On the other hand, years of experience could change that. The challenge of overseeing a team of people, communicating with them and defining the artistic style of the game could make my life very interesting.
Watch this space…
Thursday, 20 November 2008
When reading the preface of the article, what jumped out at me were the comments on how game art can be compared to such masterpieces by Da Vinci or Picasso.
Well at least to me they can be. What we have to understand is that this article was originally published in the early 1980s. Back then games were still in their early stages. Consisting of pixels and restricted colours, of course game art wasn’t vital. Early games were left in the hands of programmers and so artists took a back seat.
However in today’s society, Game Art is just as vital as any other aspect of game production to achieve the all important Game play.
I’ll admit I was originally confused by the phrase ‘Game Play’. What exactly did it mean and to what extent? A board game plays differently to a card game, which in turn is different to a computer game.
After reading through some intriguing web pages, I have come to interpret ‘Game Play’ as an experience.
Game play is the level of interaction determined by in game aspects such as environment, the rules and the goals. In turn, these aspects of a game enhance the overall experience of the game. I partly arrived at this interpretation due to my own expectations when playing a game.
In a good game I look for suspenseful storyline and intriguing characters, but I also like pretty environments that make good use of the graphics. However, these expectations apply more to single player games, which implies that different games require different priorities during game play. Single-player games need good storylines to keep the player interested, whereas multiplayer games need a bizarre concept that will enhance the experience. A racing game will need different level designs to a horror-survival game.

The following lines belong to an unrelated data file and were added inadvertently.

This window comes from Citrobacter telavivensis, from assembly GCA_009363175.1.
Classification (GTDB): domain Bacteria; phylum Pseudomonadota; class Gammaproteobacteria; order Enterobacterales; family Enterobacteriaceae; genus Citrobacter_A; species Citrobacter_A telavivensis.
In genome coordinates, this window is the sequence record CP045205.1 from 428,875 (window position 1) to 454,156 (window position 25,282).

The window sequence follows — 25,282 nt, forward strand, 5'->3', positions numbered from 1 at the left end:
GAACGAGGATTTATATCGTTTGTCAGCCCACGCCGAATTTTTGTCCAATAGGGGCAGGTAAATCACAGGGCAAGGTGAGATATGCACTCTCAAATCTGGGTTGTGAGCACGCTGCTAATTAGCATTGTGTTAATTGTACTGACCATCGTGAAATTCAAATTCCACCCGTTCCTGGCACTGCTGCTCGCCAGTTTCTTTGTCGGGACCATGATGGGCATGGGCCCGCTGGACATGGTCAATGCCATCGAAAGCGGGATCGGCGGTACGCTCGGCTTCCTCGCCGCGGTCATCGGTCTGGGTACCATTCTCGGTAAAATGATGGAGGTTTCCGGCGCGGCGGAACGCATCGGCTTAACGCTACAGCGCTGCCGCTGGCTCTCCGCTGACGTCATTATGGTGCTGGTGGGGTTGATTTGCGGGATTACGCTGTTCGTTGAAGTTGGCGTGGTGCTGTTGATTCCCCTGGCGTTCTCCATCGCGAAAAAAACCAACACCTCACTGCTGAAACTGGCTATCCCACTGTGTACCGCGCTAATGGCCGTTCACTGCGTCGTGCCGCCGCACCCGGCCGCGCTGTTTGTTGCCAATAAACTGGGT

Overall, the ‘Game Play’ a production company tries to achieve will always vary from the players ‘Game Play’ as everyone has their own preferences and experiences.
Watch this space…
I always argue that everyone can draw. To me there is no such thing as not being able to draw or do art. The more you draw, the better you will get. Probably not as black and white as that but after wednesday it really made me think that hard work is going to be the key to the next 3 years.
Monday, 17 November 2008
In this day and age there is a phenomenal amount of films being produced and most of them aren’t any good. This reminds me of the crash in the games industry in the 80s as the quality of games was suffering due to the quantity of games being made.
A very wise man once told me that a good book makes a bad film. After thinking long and hard about the subject, I find the statement to be true.
A major example is Lord of the Rings. I was never really a fan of the books but they are well written and paved the way to many other great fantasy treasures. However the films are just awful. I don’t care what anyone says but three 3 hour films of pretty orc fights could easily have been squeezed into 1 action packed film that held my attention longer than 5 minutes. Also the films don’t stay true to the books, which just annoys me.
This links gets my point across quite nicely : http://uk.youtube.com/watch?v=lv4Potdpjhw
This blog was inspired by an advert for a Max Payne film. It made me wonder, if a good book makes a bad film, what about a good game?
I’m not so hopeful. I mean the Tomb Raider films were just awful. I mean absolutely terrible. The resident evil films are watchable but only because they’re not anything like the games.